Posted on May 23, 2016 by Basement
Our resident blogger Jonty Crane had a chat to writer Jodie Molloy on her new piece The Voice In My Head, opening this Tuesday.
What inspired the show?
I was doing a performance-writing module during my Masters degree and I ended up by chance coming across two lots of reading that involved the subject of ‘abortion’. The accounts were fictionalised perspectives of two real women, both coming from very different places. As a keen reader, I found this an anomaly, as I’d never really come across this experience told in such moving detail in contemporary work. Its inclusion is a rarity.
It got me thinking and looking at statistics and I came to realise that if 1 in 4 women in New Zealand have already or will have a termination in their life, than this isn’t something we examine or talk about comfortably. I don’t think we need to apologise in 2016 for talking about the lives of women now or before us who choose to not be pregnant. I decided this issue could provide a wonderful and needed theme to construct a sequence of monologues around, the story telling nature of monologue is in a way powerful and cathartic.
How much research was involved?
There’s an understandable assumption that the show is in some way political or looking at the ‘topic’ of abortion in this piece and it’s really the thematic arc that universalises the plot. This show is about women. Their lives set against the backdrop of different historical periods and what informed their incredibly personal experience of this procedure.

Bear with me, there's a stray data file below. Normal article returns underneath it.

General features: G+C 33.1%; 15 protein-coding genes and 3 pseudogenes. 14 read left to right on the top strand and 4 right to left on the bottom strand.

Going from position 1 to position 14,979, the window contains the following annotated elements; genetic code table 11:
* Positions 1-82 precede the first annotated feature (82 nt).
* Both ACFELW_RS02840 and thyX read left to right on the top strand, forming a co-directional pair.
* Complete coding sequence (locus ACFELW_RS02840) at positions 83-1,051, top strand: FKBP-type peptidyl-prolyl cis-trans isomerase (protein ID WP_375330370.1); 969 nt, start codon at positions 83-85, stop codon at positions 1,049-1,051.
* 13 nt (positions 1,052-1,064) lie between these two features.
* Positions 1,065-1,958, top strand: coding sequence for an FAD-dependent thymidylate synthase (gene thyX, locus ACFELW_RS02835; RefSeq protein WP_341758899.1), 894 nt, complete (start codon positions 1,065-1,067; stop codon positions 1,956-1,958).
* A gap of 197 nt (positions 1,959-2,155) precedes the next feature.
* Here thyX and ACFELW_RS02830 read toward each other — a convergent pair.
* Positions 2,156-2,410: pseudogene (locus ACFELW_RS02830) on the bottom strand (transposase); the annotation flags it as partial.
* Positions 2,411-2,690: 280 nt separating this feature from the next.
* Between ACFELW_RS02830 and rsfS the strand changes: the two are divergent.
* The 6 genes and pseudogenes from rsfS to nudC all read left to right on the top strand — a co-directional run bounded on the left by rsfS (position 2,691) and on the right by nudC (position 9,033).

The research done was more in context of the era, what was happening across the board socially, politically, and what was the common female experience of that time. Suffice to say, writing the ‘future’ monologue has been the most challenging simply as we have no reference. But in the broadest sense, I read of women writers, poets, such as Mansfield, Plath and Sexton as well as a lot of non-fiction. The process has taken months of writing, editing and in total, Natalie and I have spent a year in progress.
What has been the most difficult part of the production?
The only difficulty comes in conquering the perception that this isn’t something ‘palatable’ that you would want to talk about or go and see at theatre. The conceit of the show, which is really about watching an astounding performer like Natalie morph into five different women over time, talking about intimate, personal experience is sometimes dwarfed by the trigger word ‘Abortion’.
Monologues by their nature are a unique, simplified form of theatre that often tackle the awkward, Alan Bennett of course is the master. If you like listening, or women, if you like love stories, like to be moved, made to cry, feel irritated or challenged, this is the kind of theatre for you.
Finally, there was talk of the show heading to Cambridge next; do you expect a different reception in the UK?
We’ve postponed the show at the ADC in Cambridge for the time being as we extended our Auckland season. But I don’t expect the reaction to be different. I think people, particularly in Britain who have similar abortion laws, are hungry for dialogue on this. Also, the embedded theatric tradition in the UK means there’s a familiarity with the form and the notion that theatre is a place to examine social and political topics of the day.
The Voice In My Head is on from the 24th of May through the 6th of June. More by Jonty can be found on his blog.